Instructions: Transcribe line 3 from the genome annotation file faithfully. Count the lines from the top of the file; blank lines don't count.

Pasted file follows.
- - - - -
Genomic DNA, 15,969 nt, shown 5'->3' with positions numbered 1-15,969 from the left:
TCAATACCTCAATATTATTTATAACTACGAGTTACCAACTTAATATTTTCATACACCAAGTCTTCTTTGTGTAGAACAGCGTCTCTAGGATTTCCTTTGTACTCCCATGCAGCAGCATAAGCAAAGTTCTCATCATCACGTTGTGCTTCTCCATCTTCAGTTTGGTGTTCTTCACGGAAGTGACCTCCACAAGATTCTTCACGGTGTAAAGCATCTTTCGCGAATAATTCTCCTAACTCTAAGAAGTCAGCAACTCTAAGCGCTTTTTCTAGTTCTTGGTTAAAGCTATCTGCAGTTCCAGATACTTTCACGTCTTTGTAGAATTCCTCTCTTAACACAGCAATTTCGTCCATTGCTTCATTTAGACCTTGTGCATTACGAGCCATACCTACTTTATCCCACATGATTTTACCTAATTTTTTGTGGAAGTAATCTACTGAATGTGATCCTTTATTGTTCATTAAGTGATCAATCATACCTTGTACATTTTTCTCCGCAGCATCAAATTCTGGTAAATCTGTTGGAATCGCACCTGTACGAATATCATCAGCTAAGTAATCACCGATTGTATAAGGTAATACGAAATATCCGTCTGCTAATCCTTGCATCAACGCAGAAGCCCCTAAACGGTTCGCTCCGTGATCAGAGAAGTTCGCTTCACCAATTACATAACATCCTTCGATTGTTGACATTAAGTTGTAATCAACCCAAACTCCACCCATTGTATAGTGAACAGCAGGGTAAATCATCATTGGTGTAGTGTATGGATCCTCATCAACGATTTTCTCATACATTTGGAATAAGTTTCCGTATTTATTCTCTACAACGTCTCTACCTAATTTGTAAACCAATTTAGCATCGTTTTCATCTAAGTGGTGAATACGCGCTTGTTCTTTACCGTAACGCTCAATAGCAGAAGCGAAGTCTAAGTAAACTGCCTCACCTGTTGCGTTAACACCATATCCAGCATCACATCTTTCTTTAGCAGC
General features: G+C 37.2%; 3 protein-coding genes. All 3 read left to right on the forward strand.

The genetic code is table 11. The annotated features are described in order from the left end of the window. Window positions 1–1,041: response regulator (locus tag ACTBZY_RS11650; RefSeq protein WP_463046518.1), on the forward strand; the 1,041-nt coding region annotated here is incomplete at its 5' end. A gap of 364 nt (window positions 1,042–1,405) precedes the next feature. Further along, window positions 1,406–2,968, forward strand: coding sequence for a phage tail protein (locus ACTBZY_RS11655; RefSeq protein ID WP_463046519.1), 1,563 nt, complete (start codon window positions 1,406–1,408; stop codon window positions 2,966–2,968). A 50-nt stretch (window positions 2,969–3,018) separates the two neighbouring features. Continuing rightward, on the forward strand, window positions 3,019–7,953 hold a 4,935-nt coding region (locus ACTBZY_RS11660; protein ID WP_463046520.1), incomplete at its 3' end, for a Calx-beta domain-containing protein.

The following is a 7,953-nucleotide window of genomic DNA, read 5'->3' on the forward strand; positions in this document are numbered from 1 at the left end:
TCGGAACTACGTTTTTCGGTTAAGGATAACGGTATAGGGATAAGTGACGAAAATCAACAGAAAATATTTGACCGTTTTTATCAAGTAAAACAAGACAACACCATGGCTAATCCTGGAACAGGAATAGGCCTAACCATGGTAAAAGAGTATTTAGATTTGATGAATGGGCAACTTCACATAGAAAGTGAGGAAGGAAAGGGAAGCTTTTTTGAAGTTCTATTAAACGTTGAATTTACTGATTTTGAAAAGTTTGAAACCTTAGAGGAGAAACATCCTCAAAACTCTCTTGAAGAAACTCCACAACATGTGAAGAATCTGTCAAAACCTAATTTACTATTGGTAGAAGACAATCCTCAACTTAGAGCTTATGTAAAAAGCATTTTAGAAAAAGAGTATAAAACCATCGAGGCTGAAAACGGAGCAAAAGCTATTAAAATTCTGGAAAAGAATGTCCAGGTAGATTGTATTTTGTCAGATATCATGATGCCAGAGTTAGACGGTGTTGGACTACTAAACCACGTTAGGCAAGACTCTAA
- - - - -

General features: G+C 37.2%; 3 protein-coding genes. All 3 read left to right on the forward strand.